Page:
A dual response axis chart is useful when the data type for the multiple measures are not compatible. For example, when overlaying measures like "This Year" sales with "Last Year" sales, the format and magnitudes of the two measures (or values for two groups) may be compatible, and it is

## Tag: **VBAR**

This is the 2nd installment of the "Getting Started" series, and the audience is the user who is new to the SG Procedures. It is quite possible that an experienced users may also find some useful nuggets here. One of the most popular and useful graph types is the Bar

An interesting question came up recently, where a colleague wanted to create a bar line chart with Revenue on the Y axis and Profit on the Y2 axis. The Revenues were all positive, but the Profit had positive and negative values. Some data I generated is shown on the right. Creating this

Often there is a need to display more than one response simultaneously for a bar chart, series plot or a vector plot. SAS 9.40M3 adds the options you need to get such results using two new options COLORRESPONSE and THICKRESPONSE where applicable. The Bar Chart on the right shows the frequency

When we first released GTL and SG Procedures back with SAS 9.2, Box Plots and Bar Charts would always treat the category axis as discrete. We realized soon enough that we need to support box plots on scaled interval axes for many clinical applications, and this was added in SAS

A common scenario is where we have a table of multiple measures over time. Here we have a simple example of Frequency and Response by Day. The Response is a linear function of the Frequency, as shown in the table on the left below. The shape of the data is

As Sheldon Cooper would say, this is the first episode of "Fun with Charts". I did not find a cool term like "Vexillology" and "Cartography" is taken by map making, so let us go with "Chartology". Yesterday, I saw a couple of interesting bar charts as shown on the right. I thought

This article is by guest contributor Lelia McConnell, SAS Tech Support. Several users have called recently to ask the question, “Can I reorder the legend entries on the bar chart that I created with PROC SPLOT?” Although there is no option that does this directly in PROC SGPLOT, the answer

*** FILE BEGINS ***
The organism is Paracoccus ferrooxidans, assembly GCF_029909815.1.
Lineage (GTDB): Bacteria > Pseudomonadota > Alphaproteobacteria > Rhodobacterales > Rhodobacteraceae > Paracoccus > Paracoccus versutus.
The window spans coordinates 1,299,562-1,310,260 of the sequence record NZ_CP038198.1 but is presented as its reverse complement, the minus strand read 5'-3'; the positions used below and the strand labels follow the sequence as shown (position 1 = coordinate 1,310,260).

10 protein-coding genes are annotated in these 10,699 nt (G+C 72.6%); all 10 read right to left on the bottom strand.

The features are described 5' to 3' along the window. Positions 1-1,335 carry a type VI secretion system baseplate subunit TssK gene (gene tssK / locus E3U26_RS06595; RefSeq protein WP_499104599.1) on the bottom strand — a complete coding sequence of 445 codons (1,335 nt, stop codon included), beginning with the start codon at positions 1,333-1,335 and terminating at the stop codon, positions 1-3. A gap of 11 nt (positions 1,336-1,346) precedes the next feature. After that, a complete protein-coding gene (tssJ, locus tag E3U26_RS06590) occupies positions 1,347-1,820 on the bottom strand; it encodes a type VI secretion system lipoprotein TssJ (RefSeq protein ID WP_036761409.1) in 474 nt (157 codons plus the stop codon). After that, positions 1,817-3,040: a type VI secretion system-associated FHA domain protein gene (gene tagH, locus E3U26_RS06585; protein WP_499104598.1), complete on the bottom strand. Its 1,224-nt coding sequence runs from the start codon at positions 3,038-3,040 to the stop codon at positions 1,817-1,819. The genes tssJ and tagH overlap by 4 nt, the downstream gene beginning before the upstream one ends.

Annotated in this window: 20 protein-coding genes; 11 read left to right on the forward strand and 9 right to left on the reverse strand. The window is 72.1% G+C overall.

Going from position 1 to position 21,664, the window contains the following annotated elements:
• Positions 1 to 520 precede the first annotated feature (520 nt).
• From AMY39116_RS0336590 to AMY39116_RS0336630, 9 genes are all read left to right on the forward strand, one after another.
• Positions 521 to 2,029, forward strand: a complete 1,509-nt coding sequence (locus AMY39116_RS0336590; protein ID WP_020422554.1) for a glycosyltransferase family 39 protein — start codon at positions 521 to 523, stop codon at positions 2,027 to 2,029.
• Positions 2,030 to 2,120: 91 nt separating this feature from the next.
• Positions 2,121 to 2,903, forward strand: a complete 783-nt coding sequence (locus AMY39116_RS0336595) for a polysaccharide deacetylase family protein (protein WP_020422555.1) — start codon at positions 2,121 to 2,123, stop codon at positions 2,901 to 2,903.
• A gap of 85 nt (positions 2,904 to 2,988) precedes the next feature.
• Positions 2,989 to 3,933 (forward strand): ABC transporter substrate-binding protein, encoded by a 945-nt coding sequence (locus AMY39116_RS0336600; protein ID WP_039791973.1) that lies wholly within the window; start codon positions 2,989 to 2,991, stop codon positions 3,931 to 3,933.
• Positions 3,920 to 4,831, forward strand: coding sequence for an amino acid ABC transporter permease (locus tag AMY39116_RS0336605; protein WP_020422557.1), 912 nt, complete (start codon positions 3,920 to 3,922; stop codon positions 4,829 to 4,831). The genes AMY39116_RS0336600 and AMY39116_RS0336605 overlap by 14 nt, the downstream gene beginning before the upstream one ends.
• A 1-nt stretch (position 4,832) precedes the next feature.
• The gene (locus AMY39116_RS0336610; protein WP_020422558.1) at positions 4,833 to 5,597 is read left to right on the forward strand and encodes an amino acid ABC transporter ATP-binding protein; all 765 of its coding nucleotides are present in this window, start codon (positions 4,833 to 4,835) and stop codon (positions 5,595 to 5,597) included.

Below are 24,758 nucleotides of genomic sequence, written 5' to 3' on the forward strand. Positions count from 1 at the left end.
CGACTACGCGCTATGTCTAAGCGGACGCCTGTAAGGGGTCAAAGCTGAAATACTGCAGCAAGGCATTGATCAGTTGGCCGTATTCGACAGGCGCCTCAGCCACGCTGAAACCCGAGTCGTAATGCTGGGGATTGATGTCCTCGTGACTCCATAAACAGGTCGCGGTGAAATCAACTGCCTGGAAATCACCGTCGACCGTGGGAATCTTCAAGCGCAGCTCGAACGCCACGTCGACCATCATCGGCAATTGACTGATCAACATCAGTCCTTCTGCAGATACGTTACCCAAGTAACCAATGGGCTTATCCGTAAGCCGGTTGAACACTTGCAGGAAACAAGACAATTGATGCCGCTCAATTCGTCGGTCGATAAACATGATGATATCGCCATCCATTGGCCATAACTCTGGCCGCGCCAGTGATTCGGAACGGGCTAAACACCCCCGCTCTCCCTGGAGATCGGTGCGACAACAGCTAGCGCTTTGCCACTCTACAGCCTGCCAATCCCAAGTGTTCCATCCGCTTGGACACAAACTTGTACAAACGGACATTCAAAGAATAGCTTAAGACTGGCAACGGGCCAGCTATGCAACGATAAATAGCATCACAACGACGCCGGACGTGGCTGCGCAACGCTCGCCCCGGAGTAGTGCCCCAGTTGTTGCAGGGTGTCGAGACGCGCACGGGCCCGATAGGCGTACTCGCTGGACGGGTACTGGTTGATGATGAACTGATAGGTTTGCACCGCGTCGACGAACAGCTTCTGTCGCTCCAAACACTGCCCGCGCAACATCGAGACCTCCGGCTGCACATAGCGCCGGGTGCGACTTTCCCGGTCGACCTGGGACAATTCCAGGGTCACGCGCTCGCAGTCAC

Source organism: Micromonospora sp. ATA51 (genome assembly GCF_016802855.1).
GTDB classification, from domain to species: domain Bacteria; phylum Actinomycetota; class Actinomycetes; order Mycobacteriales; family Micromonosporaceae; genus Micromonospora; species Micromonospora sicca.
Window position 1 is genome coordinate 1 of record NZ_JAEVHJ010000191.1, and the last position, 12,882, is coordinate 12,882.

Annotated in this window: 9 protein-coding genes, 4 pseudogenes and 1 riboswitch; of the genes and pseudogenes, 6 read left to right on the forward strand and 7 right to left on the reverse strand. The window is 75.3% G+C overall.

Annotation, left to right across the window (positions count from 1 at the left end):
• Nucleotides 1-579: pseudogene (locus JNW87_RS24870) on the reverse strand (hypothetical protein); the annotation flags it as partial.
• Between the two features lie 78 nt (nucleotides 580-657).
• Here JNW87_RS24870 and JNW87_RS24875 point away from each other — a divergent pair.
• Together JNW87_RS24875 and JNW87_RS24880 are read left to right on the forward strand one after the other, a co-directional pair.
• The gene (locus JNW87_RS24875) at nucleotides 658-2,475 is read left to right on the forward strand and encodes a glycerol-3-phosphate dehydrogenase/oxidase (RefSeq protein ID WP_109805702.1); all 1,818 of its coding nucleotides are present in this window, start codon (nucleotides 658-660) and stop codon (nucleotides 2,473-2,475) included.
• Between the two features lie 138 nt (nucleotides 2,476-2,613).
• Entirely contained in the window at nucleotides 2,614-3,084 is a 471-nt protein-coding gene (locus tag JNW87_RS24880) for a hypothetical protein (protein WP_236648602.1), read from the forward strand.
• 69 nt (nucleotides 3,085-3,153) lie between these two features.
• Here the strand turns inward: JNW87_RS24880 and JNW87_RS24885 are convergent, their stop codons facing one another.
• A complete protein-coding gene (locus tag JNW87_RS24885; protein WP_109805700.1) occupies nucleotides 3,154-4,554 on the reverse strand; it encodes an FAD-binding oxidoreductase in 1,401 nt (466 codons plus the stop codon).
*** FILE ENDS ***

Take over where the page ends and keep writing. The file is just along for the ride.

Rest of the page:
The GCHART procedure has a popular option called G100 to display all the subgroups in % format such that all the subgroup values add up to 100% for each group. Each subgroup is labeled with its own % values. SGPLOT procedure does not such an option, but with a little bit of

Creating a Bar Chart with a table of statistical data aligned with the bars is a popular topic. With SAS 9.4, creating such graphs gets easier with the new AXISTABLE statement in GTL and SG procedures. But some use cases can flummox the latest gizmos. Such is the case I ran into recently. Here

Working at SAS, I consider myself fortunate to have the best employee benefits in the industry. That is one of the factors placing SAS as one of the best companies to work for worldwide, and often THE best company to work for in USA. Given that, I was curious to know the kind

Creating bar charts with group classification is very easy using the SG procedures. When using a group variable, the group values for each category are stacked by default. Using the sashelp.prdsale data set and default STAT of SUM, here is the graph and the code. SGPLOT code: proc sgplot data=sashelp.prdsale;

A Bar Line graph is commonly used in many domains. The SGPLOT procedure makes it easy to create bar line graphs where the user can customize it in many different ways. This post is prompted by a recent question on the communities page on creating such a graph, with one bar and

A parametric bar chart in SG Procedure and GTL parlance is a simplified version of the regular bar chart, where the data is assumed to be summarized prior to its usage inside the SG procedures or GTL. So, multiple occurrences of the same category and / or group combination is

Recently a reader chimed in with a question on the Do Loop article by Rick Wicklin on how to create a bar chart with percent statistics. Rick used SAS 9.3 and the reader wanted to do the same with SAS 9.2. For the basic (non-grouped) bar chart, the process is the

A few weeks ago I wrote an article on using the non breaking space character to prevent stripping of leading and trailing blanks in a string. Since then, I have discovered a few more instances where the nbsp can be a useful tool for creating graphs. One such instance came up last week

A user recently posted a question in the SAS communities forum about how to best display two measures by one classifier using a Bar-Line graph, where the scale of the two measures is vastly different. This got me thinking about various different ways to represent such data. Here are some of my thoughts,

The topic of cluster groups comes up often. By cluster group I am referring to the feature in bar charts where the group values are displayed side by side. With SAS 9.3, SG Procedures support stack or cluster grouping for Bar Charts and overlay or cluster grouping for all other